The Welocalize Language Tools Team recently presented at the 2015 EAMT Conference in Antalya, Turkey. Olga Beregovaya, Welocalize VP of Language Tools and Automation was the invited guest speaker at the conference. She presented, “What we want, what we need, what we absolutely can’t do without – an enterprise user’s perspective on machine translation technology and stuff around it,” with the main objective of promoting collaboration between academia and field users. Olga also presented with Welocalize Senior Computational Linguist Dave Landan “Streamlining Translation Workflows with Welocalize StyleScorer,” as part of the project and product description poster session.
In this blog, Olga Beregovaya, Dave Landan and Dave Clarke, Principal Engineer for the Language Tools Team, share their insights from the 2015 EAMT Conference.
HIGHLIGHTS FROM OLGA BEREGOVAYA
Olga Beregovaya gives her impressions of EAMT 2015 and highlights her favorite presentations from the user track.
As a global language service provider, the language technology and translation automation strategy is very important. The EAMT conference and associated conferences are excellent forums to attend as the team can share real-life MT production experiences and learn more about the latest innovations and research projects. As always, there were many interesting research papers and posters at EAMT, all delivered by highly-talented colleagues in the field of MT and all describing very innovative and promising approaches.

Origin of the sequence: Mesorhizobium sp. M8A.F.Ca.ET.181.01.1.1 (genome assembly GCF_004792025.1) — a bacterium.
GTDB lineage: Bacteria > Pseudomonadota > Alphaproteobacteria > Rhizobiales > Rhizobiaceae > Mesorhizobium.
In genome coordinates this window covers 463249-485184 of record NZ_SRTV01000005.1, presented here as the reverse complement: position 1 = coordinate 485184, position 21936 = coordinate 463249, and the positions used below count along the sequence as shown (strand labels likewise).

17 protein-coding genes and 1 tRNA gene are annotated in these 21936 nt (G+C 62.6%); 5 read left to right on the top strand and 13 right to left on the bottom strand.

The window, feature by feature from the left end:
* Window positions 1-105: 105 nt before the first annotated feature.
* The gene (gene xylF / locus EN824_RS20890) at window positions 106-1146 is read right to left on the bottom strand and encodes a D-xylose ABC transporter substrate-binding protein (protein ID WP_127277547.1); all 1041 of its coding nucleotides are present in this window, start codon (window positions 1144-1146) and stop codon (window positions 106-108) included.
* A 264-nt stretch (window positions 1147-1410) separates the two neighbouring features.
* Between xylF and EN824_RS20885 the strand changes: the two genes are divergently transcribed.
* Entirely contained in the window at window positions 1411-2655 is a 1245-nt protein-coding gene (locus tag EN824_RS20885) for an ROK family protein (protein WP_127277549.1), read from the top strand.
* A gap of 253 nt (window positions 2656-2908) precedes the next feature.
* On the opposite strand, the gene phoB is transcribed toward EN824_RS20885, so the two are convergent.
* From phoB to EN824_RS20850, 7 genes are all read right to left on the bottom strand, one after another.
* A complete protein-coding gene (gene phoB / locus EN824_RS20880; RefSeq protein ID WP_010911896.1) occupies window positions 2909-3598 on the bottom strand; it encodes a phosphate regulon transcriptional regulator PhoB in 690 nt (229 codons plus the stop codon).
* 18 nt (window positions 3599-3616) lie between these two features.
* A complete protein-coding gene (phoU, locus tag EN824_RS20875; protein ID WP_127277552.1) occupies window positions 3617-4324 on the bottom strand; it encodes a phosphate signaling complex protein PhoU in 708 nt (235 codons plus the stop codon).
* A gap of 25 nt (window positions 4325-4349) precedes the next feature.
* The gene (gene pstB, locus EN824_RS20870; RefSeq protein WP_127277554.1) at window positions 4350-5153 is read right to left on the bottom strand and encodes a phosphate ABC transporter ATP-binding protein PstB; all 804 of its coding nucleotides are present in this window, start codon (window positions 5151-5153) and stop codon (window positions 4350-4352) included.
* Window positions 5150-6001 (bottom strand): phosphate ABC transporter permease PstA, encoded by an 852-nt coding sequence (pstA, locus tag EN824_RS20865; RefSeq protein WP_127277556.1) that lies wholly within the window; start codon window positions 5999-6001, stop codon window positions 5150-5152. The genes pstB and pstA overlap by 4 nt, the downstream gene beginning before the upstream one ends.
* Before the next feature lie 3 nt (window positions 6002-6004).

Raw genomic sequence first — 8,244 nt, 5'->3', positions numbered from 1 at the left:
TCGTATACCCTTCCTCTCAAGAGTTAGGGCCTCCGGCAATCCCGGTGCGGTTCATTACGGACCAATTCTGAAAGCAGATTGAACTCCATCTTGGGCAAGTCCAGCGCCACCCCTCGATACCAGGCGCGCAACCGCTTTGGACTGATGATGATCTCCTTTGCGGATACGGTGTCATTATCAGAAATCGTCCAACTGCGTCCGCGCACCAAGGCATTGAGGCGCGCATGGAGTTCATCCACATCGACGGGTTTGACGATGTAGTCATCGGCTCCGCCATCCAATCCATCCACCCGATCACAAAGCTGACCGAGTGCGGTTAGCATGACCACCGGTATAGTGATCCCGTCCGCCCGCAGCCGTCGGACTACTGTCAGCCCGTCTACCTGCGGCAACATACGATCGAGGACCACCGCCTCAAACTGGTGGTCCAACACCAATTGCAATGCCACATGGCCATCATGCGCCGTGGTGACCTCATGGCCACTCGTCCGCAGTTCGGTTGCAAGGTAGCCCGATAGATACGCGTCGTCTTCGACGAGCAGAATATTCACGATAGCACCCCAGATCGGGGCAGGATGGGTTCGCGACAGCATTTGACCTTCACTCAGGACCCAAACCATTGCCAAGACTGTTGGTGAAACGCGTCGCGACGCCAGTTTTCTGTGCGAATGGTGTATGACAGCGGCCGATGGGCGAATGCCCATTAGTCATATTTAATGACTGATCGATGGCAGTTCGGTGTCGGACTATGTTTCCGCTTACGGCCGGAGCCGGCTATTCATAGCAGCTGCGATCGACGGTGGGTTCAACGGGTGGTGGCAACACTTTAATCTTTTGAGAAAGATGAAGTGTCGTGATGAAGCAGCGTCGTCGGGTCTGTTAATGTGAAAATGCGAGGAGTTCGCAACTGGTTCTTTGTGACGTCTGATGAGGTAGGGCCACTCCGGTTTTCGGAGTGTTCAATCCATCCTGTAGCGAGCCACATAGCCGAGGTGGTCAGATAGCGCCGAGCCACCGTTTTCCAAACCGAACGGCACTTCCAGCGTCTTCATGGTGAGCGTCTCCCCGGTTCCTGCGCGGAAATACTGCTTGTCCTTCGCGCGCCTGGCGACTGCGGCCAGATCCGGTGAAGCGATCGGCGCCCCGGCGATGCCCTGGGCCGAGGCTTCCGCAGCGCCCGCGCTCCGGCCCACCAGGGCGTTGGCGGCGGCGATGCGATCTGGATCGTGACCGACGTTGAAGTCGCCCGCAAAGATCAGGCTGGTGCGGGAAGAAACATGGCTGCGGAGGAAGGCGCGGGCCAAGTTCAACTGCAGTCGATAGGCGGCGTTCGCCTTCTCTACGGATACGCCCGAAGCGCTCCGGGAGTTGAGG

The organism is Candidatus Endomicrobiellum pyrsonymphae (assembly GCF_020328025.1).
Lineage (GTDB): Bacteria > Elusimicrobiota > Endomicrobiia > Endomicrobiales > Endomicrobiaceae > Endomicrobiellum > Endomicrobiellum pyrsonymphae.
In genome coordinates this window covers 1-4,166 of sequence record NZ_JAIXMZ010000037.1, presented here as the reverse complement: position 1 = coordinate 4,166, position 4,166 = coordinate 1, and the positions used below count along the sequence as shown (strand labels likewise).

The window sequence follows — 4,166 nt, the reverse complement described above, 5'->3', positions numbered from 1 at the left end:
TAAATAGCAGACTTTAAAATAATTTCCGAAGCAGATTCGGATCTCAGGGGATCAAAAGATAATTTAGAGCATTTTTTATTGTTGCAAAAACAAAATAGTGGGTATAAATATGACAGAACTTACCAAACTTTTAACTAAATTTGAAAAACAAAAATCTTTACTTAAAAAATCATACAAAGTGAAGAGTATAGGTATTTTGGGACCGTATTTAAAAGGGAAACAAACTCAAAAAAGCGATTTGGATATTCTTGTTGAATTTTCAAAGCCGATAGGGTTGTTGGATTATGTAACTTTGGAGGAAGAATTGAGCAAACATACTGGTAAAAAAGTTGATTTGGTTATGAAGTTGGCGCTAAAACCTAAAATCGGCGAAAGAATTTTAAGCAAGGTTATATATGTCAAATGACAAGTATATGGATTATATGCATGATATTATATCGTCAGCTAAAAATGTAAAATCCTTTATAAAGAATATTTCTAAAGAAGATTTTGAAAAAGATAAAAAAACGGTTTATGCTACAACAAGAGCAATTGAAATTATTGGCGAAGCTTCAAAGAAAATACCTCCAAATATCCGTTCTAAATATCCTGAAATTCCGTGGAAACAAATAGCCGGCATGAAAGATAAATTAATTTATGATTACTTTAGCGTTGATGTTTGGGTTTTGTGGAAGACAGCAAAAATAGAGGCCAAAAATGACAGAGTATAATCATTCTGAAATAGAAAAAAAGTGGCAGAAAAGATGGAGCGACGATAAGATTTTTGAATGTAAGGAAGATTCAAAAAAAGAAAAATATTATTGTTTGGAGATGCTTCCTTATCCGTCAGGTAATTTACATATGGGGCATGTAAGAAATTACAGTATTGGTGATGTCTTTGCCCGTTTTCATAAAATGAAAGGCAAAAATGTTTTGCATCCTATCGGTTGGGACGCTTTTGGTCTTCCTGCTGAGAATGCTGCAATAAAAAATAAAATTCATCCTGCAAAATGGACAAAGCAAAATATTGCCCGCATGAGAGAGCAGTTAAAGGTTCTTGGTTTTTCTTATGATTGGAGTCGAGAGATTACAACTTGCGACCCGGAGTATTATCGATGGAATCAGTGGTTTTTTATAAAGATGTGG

I was proud of Welocalize’s own poster presentation, describing work by colleague Dave Landan, Streamlining Translation Workflows with StyleScorer. Capturing and evaluating the style of both training corpora and target text has traditionally been one of the biggest challenges in the industry. The tool Dave has created allows us to compare style of the input text and the available training data, and build the most relevant MT engine, and also to assess the stylistic consistency of the target text and its adherence to the client’s style guide.
The poster presented by Mārcis Pinnis, Dynamic Terminology Integration Methods in Statistical Machine Translation, was very interesting for the team. Integrating terminology in a linguistically aware way is a major pain point for domain adaptation of SMT engines. Speaking as a program owner, this poster presentation was particularly relevant to our work.
Another very relevant presentation was the paper delivered by Laxström et al, called Content Translation: Computer-assisted translation tool for Wikipedia articles. This presentation talked about a tool created by Wikipedia to promote translation and post-editing of machine-translated articles by Wikipedia users. Community translation is more important for Wikipedia than for any other organization in the world. As content democratization is the key paradigm shift of the modern times, such tools that enable a “casual translator” to contribute and make content available globally have become an essential component of the global content universe.
Finally, Joss Moorkens and Sharon O’Brien presented an excellent poster called Post-Editing Evaluations: Trade-offs between Novice and Professional Participants. Building an efficient and productive supply chain for post-editing, that would be open to new tools and new ways of working, is an essential component of an LSP MT program success. Joss and Sharon compare the perception of MT output and a new CAT environment by experienced translators and by novice users.
HIGHLIGHTS FROM DAVE LANDAN
Dave Landan, Computational Linguist at Welocalize and EAMT 2015 presenter identified two presentations he found particularly interesting.